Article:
Backgrounding can give cow-calf producers greater market flexibility and additional revenue through heavier marketing weight. By running the raised calves to yearlings, producers can also capitalize on the investments they have made in their herds genetic selection. On the inverse, producers will have higher input cost through additional feed and labour, as well as higher price and performance risks. Minimizing risks is imperative to the producers bottom line.
Price risk comes from a change in the general price level and slide related to weight gain. A price slide is a phenomenon where cattle prices, tend to decrease as an animal’s weight increases. The level of the price drop is affected by feed grain prices. When feed grains are relatively inexpensive, cattle feeders see more incentives to turn lower cost feed into beef and are willing to pay more for light-weight cattle. However when feed grains are expensive, it is more cost-effective to put as many pounds as possible on the cattle before they reach the feedlot, which supports heavier-feeder prices and encourages backgrounding.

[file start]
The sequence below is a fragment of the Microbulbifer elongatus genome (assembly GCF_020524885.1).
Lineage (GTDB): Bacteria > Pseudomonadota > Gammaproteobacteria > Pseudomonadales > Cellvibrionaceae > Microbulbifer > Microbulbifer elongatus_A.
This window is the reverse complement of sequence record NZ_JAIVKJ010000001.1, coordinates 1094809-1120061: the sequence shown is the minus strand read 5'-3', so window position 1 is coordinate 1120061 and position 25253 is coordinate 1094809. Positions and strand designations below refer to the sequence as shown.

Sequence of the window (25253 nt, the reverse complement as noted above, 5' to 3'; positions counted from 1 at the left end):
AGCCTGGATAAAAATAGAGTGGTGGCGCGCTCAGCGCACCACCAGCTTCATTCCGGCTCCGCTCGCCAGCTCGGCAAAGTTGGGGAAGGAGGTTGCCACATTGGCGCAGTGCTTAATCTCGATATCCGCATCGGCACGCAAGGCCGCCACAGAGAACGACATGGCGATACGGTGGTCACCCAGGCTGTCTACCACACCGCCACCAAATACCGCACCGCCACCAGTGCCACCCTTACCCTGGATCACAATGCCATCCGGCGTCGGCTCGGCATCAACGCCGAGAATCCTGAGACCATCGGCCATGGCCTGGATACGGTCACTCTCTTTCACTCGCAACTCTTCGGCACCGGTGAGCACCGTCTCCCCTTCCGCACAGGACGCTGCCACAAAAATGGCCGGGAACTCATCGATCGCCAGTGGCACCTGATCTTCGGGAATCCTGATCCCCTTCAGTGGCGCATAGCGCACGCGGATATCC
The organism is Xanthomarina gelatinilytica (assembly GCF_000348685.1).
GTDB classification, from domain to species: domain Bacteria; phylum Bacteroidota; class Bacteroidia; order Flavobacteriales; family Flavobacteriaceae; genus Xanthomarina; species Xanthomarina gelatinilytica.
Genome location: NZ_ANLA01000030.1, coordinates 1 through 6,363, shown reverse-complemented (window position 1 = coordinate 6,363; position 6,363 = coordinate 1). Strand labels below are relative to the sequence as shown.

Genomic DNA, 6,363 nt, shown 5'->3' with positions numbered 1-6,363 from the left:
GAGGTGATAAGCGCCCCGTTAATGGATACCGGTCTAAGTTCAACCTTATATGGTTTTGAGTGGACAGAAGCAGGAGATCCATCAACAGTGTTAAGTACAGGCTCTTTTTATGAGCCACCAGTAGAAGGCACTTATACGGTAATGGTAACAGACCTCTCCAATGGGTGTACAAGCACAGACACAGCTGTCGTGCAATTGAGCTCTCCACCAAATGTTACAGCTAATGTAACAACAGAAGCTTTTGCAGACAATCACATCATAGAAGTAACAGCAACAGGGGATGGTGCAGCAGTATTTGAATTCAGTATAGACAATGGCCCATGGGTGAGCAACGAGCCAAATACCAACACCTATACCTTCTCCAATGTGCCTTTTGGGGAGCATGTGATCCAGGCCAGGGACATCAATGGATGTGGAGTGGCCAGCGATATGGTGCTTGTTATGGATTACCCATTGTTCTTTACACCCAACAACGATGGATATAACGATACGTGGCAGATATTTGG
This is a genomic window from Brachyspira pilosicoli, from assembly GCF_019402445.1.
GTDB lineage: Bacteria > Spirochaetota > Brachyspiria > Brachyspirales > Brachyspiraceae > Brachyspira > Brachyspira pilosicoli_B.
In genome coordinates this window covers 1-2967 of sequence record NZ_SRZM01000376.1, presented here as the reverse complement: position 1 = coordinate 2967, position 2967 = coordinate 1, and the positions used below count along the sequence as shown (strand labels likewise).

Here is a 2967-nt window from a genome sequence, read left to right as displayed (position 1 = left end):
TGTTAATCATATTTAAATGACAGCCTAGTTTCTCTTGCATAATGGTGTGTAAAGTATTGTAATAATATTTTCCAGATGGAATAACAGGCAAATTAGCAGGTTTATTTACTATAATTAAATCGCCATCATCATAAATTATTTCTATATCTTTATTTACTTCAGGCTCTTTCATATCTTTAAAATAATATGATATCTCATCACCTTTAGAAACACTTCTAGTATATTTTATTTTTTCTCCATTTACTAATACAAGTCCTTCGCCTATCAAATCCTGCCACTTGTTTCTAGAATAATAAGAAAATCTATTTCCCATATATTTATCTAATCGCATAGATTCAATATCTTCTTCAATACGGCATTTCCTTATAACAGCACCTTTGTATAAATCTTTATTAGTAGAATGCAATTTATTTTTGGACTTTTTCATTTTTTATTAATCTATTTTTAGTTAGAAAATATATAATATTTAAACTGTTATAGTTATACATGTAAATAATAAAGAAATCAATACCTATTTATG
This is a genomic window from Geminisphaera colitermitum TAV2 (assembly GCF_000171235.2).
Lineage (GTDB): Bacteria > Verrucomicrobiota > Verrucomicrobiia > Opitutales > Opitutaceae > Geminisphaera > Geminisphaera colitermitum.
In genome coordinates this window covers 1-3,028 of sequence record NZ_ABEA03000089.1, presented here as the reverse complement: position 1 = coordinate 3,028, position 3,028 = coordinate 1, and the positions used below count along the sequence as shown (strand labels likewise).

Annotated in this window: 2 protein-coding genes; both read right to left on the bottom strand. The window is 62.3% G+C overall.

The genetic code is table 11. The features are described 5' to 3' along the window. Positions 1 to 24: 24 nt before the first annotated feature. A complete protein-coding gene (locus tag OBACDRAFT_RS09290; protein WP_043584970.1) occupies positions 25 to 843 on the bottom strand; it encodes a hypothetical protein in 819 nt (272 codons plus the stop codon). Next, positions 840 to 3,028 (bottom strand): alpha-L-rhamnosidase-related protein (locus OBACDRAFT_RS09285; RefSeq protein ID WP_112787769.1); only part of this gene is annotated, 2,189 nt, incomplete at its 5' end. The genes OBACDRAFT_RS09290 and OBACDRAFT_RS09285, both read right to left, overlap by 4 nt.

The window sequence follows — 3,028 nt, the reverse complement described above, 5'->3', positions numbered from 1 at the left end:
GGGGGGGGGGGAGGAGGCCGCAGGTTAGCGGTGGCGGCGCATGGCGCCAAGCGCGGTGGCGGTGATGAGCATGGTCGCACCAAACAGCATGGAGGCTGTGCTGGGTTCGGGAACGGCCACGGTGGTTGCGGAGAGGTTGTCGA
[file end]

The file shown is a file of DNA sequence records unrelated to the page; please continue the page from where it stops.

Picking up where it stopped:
Performance risk comes from the uncertainty of how calves will perform. The daily gain, total pounds gained, feeding effectiveness, and death loss can have a large impact on the cost of gain during the backgrounding period. If the expected performance of calves is unknown, backgrounding can be disappointing with a much higher cost of production than planned. Having the facilities, labour, herd genetics and knowledge to address the production risk is critical to being successful.
Backgrounding Calves. (2021b, June 25). American Cattlemen.
NDSU Extension and Ag Research News. (2021). Consider Backgrounding Calves Based on Market Conditions. NDSU Extension and Ag Research News.